If you take away anything from this, take away this, please take a beat and soak in how blessed you really are. You never know what others have been through or who has had it harder.  I know that is what I will be doing today. Soaking in every moment of this sweet face....

Monday, March 02, 2015

Declan sees...

A few weeks ago I was at the doctor's office, you know, like I am all the time because my kids and I have been sick constantly this winter... Declan was wheezy and the nurse practitioner decided not only did he need to go back on albuterol, but she suggested I take him to the eye doctor, naively I asked, "why?" She went into detail why she thought he might have amblyopia. Now to everyone, like me, who has never heard of that, it's kind of a lazy eye. Essentially the optic nerve on one, or sometimes both eyes, is not as strong as the other, and so the brain stops helping that one out and gives all of it's attention to the strong optic nerve and tends to ignore the lazy one. Well, the good news, as she went on to explain, is if you catch it before age five, it's correctable.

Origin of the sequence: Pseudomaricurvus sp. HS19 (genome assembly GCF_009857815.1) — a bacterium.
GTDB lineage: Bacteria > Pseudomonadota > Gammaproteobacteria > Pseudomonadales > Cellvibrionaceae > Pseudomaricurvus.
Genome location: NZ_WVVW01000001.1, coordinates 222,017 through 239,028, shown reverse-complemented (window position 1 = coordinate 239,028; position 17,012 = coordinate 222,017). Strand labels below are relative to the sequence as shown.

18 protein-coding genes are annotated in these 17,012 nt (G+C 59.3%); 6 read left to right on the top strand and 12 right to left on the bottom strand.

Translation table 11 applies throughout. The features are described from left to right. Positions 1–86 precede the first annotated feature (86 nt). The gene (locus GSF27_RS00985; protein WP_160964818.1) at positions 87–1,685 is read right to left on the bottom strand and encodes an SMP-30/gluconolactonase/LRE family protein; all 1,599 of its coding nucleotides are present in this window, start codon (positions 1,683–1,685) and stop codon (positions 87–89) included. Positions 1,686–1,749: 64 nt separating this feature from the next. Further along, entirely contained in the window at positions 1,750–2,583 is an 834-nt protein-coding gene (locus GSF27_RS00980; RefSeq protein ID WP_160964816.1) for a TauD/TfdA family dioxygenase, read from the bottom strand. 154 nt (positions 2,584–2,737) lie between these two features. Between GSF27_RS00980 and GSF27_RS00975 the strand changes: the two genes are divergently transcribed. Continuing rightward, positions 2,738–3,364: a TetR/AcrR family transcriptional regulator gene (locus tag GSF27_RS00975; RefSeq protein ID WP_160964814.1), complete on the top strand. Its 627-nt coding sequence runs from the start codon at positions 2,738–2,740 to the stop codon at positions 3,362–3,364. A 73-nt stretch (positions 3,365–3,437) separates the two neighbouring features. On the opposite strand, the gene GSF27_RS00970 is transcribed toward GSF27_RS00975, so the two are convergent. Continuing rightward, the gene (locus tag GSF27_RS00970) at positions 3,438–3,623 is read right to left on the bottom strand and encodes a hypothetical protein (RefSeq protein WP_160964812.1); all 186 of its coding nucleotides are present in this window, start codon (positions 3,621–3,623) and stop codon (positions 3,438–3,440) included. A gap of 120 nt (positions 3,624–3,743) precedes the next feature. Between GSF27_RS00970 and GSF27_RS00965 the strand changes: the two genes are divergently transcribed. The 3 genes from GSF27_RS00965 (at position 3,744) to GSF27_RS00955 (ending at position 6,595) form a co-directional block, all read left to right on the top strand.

So I called and made an appointment. His eyes never seemed "lazy" like she explained, but who am I? I did however, notice, he tends to look at people sometimes out of the corner of his eyes. I thought he was just being a snarky 2 year old. The soonest I could get in was 2 weeks later.

So I took the little ones to the eye doctor while the two big kids were at school expecting full well that Declan didn't have a lazy eye. I was right. But what I wasn't expecting was for him to have severe astigmatism and farsightedness in both eyes. How severe? Well... He definitely needed glasses.

I know what you're thinking, small kids are so cute in glasses.

Not what I was thinking. I was thinking... But what about when he gets tired? He likes to rub his eyes. He likes to put his face down on your shoulder and cuddle up to you. How is he going to do that with glasses? What about as he gets older? If someone makes fun of him I will cut them. I will. You know I will. Mama Bear roared loudly inside me.